INSKEEP: I'm just thinking this through. Mitch McConnell, the Senate Republican leader, has said they need to do something. House and Senate Democratic leaders seem to like this bipartisan proposal from some senators. Why are they willing to move now?
SNELL: Well, those numbers you were talking about, the number of people who are affected - those are really important things in Congress. More than 20 million people remain out of work, and millions of people are at risk of eviction. Millions are at risk of losing unemployment benefits. And major programs like student loan and mortgage relief are basically on the verge of expiration. That is huge political pressure.
But Democrats also see a completely different negotiating and political universe on the horizon. You know, aides have been saying that since Joe Biden won the election that they could pass a smaller relief bill now and do more later. That is very different than what they were willing to do under President Trump, where they didn't really believe that he would go along with a piecemeal approach. They thought that perhaps he would agree to something small now and never agree to something in the future.
And Democrats I talked to say this $908 billion bill they're talking about is just a starting place. And they're really trying to pressure McConnell to negotiate up from his much smaller figure, as you mentioned, of around $500 billion.
INSKEEP: So they're saying they'll get what they can here in this lame-duck session and then see where they can go after January 20.
SNELL: Right, right. And, you know, I'm told that's a really big part of all of this for Democrats. You know, even if Democrats don't control the Senate, they think they'll have a stronger hand in the talks if they know that a relief bill will definitely have the support of the president. And they think that they would have that with President-elect Biden. And since that wasn't the case with President Trump, they say this is really just different.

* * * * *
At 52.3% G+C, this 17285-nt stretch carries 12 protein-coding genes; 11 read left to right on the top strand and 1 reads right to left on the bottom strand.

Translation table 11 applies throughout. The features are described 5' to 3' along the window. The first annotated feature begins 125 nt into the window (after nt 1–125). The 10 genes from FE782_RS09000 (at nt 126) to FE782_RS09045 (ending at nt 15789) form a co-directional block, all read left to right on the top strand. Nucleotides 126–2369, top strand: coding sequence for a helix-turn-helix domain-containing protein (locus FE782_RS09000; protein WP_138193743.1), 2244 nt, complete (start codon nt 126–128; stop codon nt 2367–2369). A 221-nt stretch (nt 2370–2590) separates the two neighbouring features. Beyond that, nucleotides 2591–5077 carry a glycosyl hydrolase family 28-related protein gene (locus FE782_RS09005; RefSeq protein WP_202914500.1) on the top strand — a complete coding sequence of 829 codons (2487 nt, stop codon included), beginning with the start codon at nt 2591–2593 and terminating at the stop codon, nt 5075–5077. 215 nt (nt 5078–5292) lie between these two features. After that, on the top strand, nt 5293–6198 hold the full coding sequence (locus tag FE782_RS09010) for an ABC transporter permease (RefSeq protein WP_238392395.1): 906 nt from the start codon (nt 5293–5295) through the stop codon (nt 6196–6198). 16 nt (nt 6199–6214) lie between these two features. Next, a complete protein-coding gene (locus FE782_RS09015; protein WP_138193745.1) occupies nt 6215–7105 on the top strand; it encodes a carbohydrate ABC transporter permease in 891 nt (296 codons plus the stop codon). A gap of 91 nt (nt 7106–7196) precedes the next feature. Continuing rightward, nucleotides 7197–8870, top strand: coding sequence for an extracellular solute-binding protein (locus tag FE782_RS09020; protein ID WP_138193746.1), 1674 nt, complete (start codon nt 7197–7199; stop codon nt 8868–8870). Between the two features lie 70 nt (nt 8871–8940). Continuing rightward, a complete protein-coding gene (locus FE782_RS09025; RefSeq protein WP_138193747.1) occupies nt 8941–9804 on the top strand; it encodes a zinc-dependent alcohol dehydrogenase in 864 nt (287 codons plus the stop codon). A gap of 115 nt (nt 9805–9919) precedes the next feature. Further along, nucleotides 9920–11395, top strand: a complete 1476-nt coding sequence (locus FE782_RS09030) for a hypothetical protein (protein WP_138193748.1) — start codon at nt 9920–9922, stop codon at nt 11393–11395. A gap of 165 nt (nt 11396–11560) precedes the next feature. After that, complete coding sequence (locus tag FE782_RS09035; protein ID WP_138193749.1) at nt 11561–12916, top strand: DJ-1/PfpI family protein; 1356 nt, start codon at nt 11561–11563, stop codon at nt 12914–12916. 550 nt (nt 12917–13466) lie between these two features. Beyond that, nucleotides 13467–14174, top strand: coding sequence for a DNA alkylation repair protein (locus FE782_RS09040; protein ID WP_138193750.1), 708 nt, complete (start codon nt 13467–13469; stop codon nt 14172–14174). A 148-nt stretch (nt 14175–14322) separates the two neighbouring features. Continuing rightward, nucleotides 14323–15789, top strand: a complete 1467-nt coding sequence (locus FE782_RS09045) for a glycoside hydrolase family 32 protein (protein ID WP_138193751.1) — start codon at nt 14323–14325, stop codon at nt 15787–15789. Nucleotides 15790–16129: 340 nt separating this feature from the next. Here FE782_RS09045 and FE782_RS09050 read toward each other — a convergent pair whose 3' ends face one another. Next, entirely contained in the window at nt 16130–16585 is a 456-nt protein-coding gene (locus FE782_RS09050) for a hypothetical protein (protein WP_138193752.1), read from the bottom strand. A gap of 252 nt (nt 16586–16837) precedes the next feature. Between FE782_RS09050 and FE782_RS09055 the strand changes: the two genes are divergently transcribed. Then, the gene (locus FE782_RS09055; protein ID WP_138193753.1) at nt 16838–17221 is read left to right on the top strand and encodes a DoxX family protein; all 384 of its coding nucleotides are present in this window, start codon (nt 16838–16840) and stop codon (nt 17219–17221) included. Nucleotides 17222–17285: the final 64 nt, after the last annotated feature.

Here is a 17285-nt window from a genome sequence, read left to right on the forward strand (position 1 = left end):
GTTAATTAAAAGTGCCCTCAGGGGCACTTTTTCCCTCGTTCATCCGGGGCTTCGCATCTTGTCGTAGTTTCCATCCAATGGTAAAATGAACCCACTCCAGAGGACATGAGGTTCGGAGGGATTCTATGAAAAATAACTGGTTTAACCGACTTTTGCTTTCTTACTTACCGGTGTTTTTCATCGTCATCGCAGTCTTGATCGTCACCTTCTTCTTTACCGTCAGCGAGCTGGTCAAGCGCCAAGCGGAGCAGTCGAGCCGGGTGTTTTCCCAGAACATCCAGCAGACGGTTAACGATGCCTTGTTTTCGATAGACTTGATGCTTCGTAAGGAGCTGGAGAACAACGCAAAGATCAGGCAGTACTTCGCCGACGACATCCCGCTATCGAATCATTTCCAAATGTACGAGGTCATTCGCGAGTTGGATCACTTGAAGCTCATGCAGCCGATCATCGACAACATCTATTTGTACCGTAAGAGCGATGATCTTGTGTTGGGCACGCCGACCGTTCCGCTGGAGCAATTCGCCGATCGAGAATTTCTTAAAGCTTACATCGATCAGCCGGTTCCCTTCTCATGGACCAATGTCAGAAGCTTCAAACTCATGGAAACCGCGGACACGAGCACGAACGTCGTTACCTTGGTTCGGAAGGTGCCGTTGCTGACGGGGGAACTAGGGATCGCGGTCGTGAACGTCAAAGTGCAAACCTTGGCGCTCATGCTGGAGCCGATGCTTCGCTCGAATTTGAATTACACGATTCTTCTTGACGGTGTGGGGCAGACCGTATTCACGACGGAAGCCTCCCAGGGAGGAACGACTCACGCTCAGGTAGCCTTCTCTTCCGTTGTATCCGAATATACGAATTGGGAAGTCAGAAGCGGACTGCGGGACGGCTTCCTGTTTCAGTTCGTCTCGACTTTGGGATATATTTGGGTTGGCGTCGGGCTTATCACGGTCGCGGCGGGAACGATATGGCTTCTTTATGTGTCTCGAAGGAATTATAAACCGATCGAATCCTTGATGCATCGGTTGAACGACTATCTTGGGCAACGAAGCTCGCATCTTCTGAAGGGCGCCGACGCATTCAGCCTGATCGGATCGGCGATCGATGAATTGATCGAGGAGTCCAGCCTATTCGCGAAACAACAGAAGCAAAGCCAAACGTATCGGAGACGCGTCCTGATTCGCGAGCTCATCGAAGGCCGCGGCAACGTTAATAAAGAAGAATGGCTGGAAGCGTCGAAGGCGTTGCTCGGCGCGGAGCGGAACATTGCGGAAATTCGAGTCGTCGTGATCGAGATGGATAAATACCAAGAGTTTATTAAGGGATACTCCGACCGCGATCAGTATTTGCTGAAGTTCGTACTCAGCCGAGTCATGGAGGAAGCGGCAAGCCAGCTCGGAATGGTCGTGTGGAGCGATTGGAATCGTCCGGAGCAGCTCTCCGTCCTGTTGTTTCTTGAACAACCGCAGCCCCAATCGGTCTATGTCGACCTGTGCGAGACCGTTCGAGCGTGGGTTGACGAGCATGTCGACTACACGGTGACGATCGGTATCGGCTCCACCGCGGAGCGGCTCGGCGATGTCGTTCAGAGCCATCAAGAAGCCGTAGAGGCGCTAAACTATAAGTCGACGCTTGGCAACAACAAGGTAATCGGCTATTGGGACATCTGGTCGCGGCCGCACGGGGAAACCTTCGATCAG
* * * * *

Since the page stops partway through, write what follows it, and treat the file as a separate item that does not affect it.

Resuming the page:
You know, President Trump has been almost completely absent from these coronavirus relief talks. He sent his chief of staff, Mark Meadows, and Treasury Secretary Mnuchin to do almost all of the negotiating for him. And Republicans frequently suggested that they either didn't feel confident in his support for further aid or they thought he'd veto some measure. Democrats say Biden explicitly said any bill he - any bill they passed now would be just a start. Here's what he said yesterday.
(SOUNDBITE OF ARCHIVED RECORDING)
JOE BIDEN: Any package passed in this so-called lame-duck session between now and January 21 at best is only going to be a down payment.
INSKEEP: Although now that they're thinking of it as a down payment, is any kind of down payment even likely at this point?
SNELL: You know, there really isn't a guarantee that anything will get passed. We've talked about these big figures - $500 billion and $900 billion. That's - those are big numbers, and that gulf is still pretty big. It's certainly closer than it was just a little bit ago, but it's still a big difference. And they're trying to get out of town ahead of the holidays, so there's not a lot of time to get something done.
INSKEEP: Kelsey, thanks for the update.
SNELL: Thanks so much for having me.
INSKEEP: That's NPR's Kelsey Snell. Transcript provided by NPR, Copyright NPR.